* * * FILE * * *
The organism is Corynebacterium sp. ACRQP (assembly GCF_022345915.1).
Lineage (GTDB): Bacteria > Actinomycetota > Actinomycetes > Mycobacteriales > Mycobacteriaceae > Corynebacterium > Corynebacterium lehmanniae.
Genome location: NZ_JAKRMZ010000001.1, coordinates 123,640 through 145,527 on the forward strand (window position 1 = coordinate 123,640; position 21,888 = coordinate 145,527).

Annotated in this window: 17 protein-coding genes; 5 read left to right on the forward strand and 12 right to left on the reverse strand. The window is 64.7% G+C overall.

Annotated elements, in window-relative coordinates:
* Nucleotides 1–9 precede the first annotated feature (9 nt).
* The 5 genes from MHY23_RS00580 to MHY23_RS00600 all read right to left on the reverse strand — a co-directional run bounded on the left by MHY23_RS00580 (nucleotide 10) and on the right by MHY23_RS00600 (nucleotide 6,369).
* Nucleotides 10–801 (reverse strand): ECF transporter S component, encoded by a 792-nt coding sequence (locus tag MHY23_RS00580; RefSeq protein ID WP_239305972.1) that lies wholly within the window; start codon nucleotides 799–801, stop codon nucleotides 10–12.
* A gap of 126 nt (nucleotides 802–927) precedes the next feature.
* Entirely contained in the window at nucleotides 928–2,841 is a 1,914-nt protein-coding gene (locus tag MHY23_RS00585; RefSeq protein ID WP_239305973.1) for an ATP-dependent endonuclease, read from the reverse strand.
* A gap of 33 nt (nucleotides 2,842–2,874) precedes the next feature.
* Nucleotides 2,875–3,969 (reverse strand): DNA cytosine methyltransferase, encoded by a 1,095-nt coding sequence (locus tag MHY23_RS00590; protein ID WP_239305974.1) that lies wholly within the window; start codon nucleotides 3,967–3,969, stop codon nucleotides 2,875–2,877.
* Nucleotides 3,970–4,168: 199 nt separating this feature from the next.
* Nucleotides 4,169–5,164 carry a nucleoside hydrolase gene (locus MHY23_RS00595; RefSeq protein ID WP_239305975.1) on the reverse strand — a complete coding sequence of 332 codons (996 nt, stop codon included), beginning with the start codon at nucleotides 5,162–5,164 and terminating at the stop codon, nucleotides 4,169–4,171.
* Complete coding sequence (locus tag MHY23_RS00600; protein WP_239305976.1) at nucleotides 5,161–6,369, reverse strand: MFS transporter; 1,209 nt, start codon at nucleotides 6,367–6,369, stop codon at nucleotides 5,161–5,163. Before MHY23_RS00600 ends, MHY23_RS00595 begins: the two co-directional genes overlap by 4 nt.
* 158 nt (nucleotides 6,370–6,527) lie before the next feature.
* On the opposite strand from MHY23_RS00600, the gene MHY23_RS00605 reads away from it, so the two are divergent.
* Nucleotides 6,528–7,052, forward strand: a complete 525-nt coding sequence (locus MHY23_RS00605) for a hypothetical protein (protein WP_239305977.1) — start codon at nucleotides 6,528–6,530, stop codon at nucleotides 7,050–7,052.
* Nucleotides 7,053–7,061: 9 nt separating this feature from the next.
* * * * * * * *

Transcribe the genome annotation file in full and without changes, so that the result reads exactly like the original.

The organism is Corynebacterium sp. ACRQP (assembly GCF_022345915.1).
Lineage (GTDB): Bacteria > Actinomycetota > Actinomycetes > Mycobacteriales > Mycobacteriaceae > Corynebacterium > Corynebacterium lehmanniae.
Genome location: NZ_JAKRMZ010000001.1, coordinates 123,640 through 145,527 on the forward strand (window position 1 = coordinate 123,640; position 21,888 = coordinate 145,527).

Annotated in this window: 17 protein-coding genes; 5 read left to right on the forward strand and 12 right to left on the reverse strand. The window is 64.7% G+C overall.

Annotated elements, in window-relative coordinates:
* Nucleotides 1–9 precede the first annotated feature (9 nt).
* The 5 genes from MHY23_RS00580 to MHY23_RS00600 all read right to left on the reverse strand — a co-directional run bounded on the left by MHY23_RS00580 (nucleotide 10) and on the right by MHY23_RS00600 (nucleotide 6,369).
* Nucleotides 10–801 (reverse strand): ECF transporter S component, encoded by a 792-nt coding sequence (locus tag MHY23_RS00580; RefSeq protein ID WP_239305972.1) that lies wholly within the window; start codon nucleotides 799–801, stop codon nucleotides 10–12.
* A gap of 126 nt (nucleotides 802–927) precedes the next feature.
* Entirely contained in the window at nucleotides 928–2,841 is a 1,914-nt protein-coding gene (locus tag MHY23_RS00585; RefSeq protein ID WP_239305973.1) for an ATP-dependent endonuclease, read from the reverse strand.
* A gap of 33 nt (nucleotides 2,842–2,874) precedes the next feature.
* Nucleotides 2,875–3,969 (reverse strand): DNA cytosine methyltransferase, encoded by a 1,095-nt coding sequence (locus tag MHY23_RS00590; protein ID WP_239305974.1) that lies wholly within the window; start codon nucleotides 3,967–3,969, stop codon nucleotides 2,875–2,877.
* Nucleotides 3,970–4,168: 199 nt separating this feature from the next.
* Nucleotides 4,169–5,164 carry a nucleoside hydrolase gene (locus MHY23_RS00595; RefSeq protein ID WP_239305975.1) on the reverse strand — a complete coding sequence of 332 codons (996 nt, stop codon included), beginning with the start codon at nucleotides 5,162–5,164 and terminating at the stop codon, nucleotides 4,169–4,171.
* Complete coding sequence (locus tag MHY23_RS00600; protein WP_239305976.1) at nucleotides 5,161–6,369, reverse strand: MFS transporter; 1,209 nt, start codon at nucleotides 6,367–6,369, stop codon at nucleotides 5,161–5,163. Before MHY23_RS00600 ends, MHY23_RS00595 begins: the two co-directional genes overlap by 4 nt.
* 158 nt (nucleotides 6,370–6,527) lie before the next feature.
* On the opposite strand from MHY23_RS00600, the gene MHY23_RS00605 reads away from it, so the two are divergent.
* Nucleotides 6,528–7,052, forward strand: a complete 525-nt coding sequence (locus MHY23_RS00605) for a hypothetical protein (protein WP_239305977.1) — start codon at nucleotides 6,528–6,530, stop codon at nucleotides 7,050–7,052.
* Nucleotides 7,053–7,061: 9 nt separating this feature from the next.